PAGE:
I posed a question to Cyberlink – can you do anything else to enhance performance through APP? The answer -They are looking at it and expect to implement for APP use in the future. Cyberlink are at the Fusion Developer Summit and holding a talk on Optimizing Video Editing Software with OpenCL. Details can be found in the event catalogue here.

End of update – April 12th

videostudiopro

How stupid is that? AMD will be pleased to hear that that part of their platform is crippled on the Lenovo S205. Especially as they’re promoting it. (See Update above. The limitation was actually designed into Fusion from day 1)

Yes, I’ve tried updating all drivers but I can’t get the video encoding acceleration working at all even with new versions of Catalyst 11.2 or 11.3. I’ve tried 5 different software packages that claim to get a boost from the Fusion GPU but none of them get any speed increase at all. Some of them don’t even see the hardware.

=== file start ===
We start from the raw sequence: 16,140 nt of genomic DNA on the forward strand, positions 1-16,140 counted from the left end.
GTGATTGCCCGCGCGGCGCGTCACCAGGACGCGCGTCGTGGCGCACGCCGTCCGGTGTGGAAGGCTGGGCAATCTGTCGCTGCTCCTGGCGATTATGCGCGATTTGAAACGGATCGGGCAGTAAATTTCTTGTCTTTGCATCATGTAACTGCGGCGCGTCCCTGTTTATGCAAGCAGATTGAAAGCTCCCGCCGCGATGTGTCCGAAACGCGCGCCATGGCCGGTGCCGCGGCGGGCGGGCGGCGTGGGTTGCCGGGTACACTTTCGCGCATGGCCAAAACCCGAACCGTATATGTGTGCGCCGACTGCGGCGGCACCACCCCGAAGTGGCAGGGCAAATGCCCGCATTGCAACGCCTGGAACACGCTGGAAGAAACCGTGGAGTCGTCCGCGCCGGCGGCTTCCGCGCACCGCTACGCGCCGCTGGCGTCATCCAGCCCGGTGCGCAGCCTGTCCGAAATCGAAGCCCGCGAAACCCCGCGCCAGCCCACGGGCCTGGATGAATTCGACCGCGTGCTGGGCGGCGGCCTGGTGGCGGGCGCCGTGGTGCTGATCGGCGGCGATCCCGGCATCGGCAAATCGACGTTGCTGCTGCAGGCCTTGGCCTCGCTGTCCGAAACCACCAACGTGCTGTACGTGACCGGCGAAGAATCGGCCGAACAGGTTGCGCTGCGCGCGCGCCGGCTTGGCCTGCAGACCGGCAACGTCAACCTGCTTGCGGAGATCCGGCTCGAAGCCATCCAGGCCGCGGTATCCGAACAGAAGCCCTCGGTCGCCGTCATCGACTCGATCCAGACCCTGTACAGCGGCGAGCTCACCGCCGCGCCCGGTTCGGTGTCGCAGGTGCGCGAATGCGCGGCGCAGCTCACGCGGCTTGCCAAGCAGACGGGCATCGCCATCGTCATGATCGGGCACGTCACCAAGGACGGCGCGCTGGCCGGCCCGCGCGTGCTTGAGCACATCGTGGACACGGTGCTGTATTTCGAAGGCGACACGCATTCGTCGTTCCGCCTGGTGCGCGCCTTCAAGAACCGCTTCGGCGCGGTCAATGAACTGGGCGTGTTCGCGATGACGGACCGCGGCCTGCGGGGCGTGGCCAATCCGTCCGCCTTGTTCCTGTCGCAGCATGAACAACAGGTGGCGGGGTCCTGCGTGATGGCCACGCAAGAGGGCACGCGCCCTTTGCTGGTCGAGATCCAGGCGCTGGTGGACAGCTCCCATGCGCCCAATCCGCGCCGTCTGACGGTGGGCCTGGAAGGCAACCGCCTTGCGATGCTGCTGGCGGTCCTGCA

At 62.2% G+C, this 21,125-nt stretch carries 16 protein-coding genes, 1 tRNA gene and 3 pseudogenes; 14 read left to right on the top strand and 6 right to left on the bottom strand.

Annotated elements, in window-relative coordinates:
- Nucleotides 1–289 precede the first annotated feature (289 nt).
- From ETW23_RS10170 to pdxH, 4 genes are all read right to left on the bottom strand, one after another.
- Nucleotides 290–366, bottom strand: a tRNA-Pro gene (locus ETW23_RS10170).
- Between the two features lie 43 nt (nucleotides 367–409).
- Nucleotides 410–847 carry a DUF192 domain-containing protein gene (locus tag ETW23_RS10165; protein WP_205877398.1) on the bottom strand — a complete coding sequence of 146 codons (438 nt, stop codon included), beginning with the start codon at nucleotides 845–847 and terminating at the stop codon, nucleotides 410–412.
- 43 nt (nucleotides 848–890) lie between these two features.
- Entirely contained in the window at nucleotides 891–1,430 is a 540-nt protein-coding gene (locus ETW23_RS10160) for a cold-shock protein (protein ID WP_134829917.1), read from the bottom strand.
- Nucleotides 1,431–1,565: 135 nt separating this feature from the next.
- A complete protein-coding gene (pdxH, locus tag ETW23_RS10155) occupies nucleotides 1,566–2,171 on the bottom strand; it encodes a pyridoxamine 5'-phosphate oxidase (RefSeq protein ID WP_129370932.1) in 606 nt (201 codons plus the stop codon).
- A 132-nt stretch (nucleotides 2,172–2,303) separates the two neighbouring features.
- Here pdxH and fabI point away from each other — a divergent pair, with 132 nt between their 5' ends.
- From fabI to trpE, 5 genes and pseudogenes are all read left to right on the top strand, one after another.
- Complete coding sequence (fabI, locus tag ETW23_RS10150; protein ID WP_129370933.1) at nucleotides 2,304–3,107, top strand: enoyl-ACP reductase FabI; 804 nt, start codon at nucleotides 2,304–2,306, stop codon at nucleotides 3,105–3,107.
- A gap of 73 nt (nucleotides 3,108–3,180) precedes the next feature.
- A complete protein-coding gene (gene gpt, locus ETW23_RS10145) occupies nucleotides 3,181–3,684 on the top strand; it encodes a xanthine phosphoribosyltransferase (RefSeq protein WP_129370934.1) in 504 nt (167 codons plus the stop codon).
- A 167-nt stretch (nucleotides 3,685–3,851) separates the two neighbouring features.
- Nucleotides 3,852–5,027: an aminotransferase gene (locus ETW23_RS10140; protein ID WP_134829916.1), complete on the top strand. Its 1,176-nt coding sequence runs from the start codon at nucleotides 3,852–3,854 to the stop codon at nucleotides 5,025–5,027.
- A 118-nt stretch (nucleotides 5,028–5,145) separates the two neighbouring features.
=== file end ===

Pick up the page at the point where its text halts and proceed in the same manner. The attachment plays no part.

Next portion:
vs accel options

I can get some specific code in one video editing program working (an effects overlay that is written to use AMD’s APP API) but that’s about it.

This is such a shame because the S205, when using Corel VideoStudio Pro X4 is really looking good even without the hardware rendering acceleration. The editing process itself is very smooth. There’s a need for some new profiles to enable my specific usage case and an SSD would improve the lengthy start-up time but I was seeing H.264 being rendered at 5mbps in 720p at about 3.7x real time. (slower than real time.) The rendering speed for 720p h.264 could be brought into the 2x range if Avivo was working and that’s very usable indeed.

My final test before sending the article out was to run the software again after a factory reset on the S205. I didn’t quite back everything up before I did it! I’ll bring you more details soon but right now I’m working on recovering 4-days of work on the article! Update: Looks like I lost it. I’ll put together a new one over the next few days. (See update above)

Many thanks to NotebookItalia.it who I discussed test results and thoughts with during this test. They have an article up showing vido rendering tests on C-50 and E-350 CPUs here. (Translation)